The following tips are wide ranging, but all of them address simple beach safety.
- Avoid being a crime victim. Don’t take valuables to the beach or lock them in your car.
- Stay hydrated. A day of sun and fun can quickly turn into heat exhaustion or heat stroke if you don’t stay hydrated. Drink plenty of water before, during, and after your trip to the beach.
- Wear sunscreen. Sand and water both reflect the sun so you will burn even faster than you would in a less reflective environment.
- Don’t swim alone unless someone on the beach knows you are in the water. Never let children or weak swimmers go into the water alone.
- Don’t rely on flotation devices like rafts, noodles, or inner tubes to keep you safe. Flotation devices are for fun, not safety. The only type of flotation device that can actually prevent drowning is a US Coast Guard Approved life jacket.
- Before entering the water survey the conditions from shore. Where are the waves breaking? Are the waves too big for your swimming ability? Are there flags indicating current water conditions. If so, green means low hazard with calm conditions; yellow means medium hazard with moderate surf and/or currents; red means high hazard with high surf and/or strong currents; two red flags mean water closed to the public; and purple means dangerous marine life. If there is a lifeguard present, ask the lifeguard for specific information about that beach’s swimming conditions.
- Don’t panic if you get caught or knocked down in the waves. If you’re in the path of a breaking wave, dive under it and let the wave break on the surface completely missing you. Most of a wave’s power is where it breaks. If a wave catches you by surprise and knocks you over, go with it. Don’t fight it because it is more powerful than you. Hold your breath and let it wash you to shore. Get up as soon as you can to avoid being hit by another breaking wave.
- Avoid the water near rocks, piers, and other structures since rip tides often occur near them. Also, you don’t want to be swept into them if a sudden large wave comes along.
- Rip currents are survivable. “Rip currents are powerful, channeled currents of water flowing away from shore. They typically extend from the shoreline, through the surf zone, and past the line of breaking waves.” (http://www.ripcurrents.noaa.gov) The experience of being in a rip current is often compared to being in a swiftly flowing river. If you get caught in a rip current, don’t fight it or try to swim directly back to shore. Instead swim parallel to shore until you are out of the current. Then you can swim back to shore. If you can’t swim out of the current, tread water until help comes.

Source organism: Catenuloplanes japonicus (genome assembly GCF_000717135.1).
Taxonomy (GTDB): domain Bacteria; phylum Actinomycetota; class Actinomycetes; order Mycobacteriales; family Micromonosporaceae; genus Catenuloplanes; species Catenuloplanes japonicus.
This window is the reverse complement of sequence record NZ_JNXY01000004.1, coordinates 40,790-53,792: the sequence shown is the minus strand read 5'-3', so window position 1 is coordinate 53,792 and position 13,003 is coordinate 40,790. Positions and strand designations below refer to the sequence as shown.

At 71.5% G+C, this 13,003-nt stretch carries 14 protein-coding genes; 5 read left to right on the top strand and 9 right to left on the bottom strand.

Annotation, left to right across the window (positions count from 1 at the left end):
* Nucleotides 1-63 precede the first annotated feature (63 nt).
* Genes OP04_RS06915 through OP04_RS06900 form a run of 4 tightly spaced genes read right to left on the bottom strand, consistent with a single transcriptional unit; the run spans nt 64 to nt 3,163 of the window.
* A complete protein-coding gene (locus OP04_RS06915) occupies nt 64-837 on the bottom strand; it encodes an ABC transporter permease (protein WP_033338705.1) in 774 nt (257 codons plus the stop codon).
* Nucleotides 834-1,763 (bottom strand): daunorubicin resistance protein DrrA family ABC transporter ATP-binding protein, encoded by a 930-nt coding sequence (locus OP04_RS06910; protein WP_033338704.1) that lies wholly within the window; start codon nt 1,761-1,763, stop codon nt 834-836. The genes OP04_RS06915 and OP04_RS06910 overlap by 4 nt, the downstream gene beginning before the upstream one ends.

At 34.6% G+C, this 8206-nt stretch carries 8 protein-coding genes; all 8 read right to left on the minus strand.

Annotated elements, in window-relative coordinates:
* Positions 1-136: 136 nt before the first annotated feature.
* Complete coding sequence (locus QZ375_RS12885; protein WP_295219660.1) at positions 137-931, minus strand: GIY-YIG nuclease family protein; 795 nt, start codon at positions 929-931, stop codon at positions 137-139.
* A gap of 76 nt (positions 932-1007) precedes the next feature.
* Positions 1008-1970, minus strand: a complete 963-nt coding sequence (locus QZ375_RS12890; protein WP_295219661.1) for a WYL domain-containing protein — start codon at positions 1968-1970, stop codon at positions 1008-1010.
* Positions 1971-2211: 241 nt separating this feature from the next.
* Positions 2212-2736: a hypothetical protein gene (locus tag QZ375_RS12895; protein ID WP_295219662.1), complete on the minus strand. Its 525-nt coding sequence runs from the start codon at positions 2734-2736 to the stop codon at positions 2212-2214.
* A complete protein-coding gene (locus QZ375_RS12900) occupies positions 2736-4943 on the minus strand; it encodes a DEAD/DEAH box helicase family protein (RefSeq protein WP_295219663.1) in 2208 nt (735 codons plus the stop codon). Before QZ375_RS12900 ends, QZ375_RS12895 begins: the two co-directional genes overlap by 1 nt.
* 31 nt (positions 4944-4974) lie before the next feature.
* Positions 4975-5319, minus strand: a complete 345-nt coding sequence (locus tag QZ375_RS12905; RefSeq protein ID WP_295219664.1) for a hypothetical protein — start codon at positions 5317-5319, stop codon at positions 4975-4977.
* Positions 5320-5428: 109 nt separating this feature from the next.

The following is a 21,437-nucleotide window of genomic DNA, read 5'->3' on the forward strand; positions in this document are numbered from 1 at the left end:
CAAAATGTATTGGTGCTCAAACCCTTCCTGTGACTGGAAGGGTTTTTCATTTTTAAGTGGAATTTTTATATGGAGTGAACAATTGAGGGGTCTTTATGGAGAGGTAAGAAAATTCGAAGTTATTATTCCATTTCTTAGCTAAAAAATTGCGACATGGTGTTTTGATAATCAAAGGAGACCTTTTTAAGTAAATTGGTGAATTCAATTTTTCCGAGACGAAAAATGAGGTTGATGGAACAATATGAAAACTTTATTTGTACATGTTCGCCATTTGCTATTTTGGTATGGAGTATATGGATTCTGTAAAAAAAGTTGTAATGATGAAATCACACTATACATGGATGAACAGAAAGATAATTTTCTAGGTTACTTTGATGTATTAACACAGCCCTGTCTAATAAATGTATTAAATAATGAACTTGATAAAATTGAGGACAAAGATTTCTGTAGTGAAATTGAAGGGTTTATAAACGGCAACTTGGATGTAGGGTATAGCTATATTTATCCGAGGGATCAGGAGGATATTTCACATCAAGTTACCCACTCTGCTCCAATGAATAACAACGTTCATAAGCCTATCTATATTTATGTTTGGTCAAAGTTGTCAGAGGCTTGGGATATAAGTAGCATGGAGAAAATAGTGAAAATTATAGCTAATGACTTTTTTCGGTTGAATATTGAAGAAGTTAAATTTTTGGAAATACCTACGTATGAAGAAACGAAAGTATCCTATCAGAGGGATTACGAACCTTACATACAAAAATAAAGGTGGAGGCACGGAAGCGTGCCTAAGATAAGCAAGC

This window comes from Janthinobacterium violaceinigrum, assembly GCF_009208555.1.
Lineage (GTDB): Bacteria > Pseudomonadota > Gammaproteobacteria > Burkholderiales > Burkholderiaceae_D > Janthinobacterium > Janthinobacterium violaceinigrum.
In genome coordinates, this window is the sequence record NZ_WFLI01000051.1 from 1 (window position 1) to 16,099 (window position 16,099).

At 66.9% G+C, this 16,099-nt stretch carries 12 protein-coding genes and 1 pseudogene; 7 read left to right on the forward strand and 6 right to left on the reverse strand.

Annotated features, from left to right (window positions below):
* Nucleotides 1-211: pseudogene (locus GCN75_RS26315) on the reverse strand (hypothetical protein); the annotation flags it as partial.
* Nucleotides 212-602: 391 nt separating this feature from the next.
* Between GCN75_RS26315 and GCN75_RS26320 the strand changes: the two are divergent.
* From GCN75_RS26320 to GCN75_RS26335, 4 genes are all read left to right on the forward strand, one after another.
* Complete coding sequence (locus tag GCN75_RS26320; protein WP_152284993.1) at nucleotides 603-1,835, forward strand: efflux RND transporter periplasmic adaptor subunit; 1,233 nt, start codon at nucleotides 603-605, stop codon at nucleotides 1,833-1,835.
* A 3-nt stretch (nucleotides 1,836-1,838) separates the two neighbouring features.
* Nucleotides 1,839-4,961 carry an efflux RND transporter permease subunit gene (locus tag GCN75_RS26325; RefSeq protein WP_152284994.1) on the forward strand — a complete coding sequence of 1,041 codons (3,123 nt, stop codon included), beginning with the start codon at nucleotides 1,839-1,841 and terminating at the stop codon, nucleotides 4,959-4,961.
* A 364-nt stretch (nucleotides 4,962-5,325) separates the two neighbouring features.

- Avoid jellyfish and Portuguese man-of-war. If you are stung:
- Pour a lot of vinegar on the location of the sting. This will help deactivate any nematocysts that have remained lodged in the skin.
- Never rub the location of the sting. It will cause embedded nematocysts to discharge their venom and aggravate the symptoms of the sting.
- If you do not have access to vinegar, use seawater to clean the rash. Never use fresh water for this purpose as fresh water can also cause embedded nematocysts to discharge their venom.
- If there are any remaining tentacles attached to the skin, wear gloves and use a pair of tweezers to remove them. Never touch the tentacles of a jellyfish. Even when they are not attached to the jellyfish, the nematocysts are capable of injecting venom into your flesh.
- You could also use a sterilized razor to remove any adherent nematocysts after applying shaving cream or baking soda to the location of the sting.
- Never tie the area of the sting and close off the blood circulation. This will increase the toxicity levels in the area and can cause a lot of damage and may even lead to amputation.
- Use of painkillers is advisable if the pain caused is very high.
- If you have trouble breathing or show any signs of a severe allergic reaction, go to the nearest emergency room.
To many joyful beach experiences!
— Lisa Dworkin
Rip current graphic courtesy of http://tinyurl.com/485sj3l
Warning flag photo courtesy of Lisa Dworkin